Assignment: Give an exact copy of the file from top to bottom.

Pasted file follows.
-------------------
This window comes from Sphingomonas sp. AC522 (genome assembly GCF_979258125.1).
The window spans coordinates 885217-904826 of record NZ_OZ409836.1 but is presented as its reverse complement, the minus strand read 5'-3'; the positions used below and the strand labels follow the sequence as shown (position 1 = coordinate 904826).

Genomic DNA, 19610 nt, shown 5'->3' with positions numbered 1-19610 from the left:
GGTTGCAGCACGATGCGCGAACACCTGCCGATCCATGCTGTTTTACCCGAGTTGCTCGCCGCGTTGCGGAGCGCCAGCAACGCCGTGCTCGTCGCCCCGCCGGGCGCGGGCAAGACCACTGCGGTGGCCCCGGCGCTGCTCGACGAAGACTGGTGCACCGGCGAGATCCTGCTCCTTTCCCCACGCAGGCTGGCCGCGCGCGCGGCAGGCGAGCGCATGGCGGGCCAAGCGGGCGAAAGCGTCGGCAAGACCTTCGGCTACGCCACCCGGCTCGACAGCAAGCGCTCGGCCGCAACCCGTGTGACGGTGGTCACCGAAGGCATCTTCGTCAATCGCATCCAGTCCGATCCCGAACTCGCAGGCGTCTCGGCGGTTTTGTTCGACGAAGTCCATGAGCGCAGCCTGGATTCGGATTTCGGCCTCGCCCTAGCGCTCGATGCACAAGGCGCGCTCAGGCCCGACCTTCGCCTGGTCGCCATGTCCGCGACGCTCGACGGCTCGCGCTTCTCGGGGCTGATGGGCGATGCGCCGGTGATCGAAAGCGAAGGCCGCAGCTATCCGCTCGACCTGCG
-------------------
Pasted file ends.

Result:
This window comes from Sphingomonas sp. AC522 (genome assembly GCF_979258125.1).
The window spans coordinates 885217-904826 of record NZ_OZ409836.1 but is presented as its reverse complement, the minus strand read 5'-3'; the positions used below and the strand labels follow the sequence as shown (position 1 = coordinate 904826).

Genomic DNA, 19610 nt, shown 5'->3' with positions numbered 1-19610 from the left:
GGTTGCAGCACGATGCGCGAACACCTGCCGATCCATGCTGTTTTACCCGAGTTGCTCGCCGCGTTGCGGAGCGCCAGCAACGCCGTGCTCGTCGCCCCGCCGGGCGCGGGCAAGACCACTGCGGTGGCCCCGGCGCTGCTCGACGAAGACTGGTGCACCGGCGAGATCCTGCTCCTTTCCCCACGCAGGCTGGCCGCGCGCGCGGCAGGCGAGCGCATGGCGGGCCAAGCGGGCGAAAGCGTCGGCAAGACCTTCGGCTACGCCACCCGGCTCGACAGCAAGCGCTCGGCCGCAACCCGTGTGACGGTGGTCACCGAAGGCATCTTCGTCAATCGCATCCAGTCCGATCCCGAACTCGCAGGCGTCTCGGCGGTTTTGTTCGACGAAGTCCATGAGCGCAGCCTGGATTCGGATTTCGGCCTCGCCCTAGCGCTCGATGCACAAGGCGCGCTCAGGCCCGACCTTCGCCTGGTCGCCATGTCCGCGACGCTCGACGGCTCGCGCTTCTCGGGGCTGATGGGCGATGCGCCGGTGATCGAAAGCGAAGGCCGCAGCTATCCGCTCGACCTGCG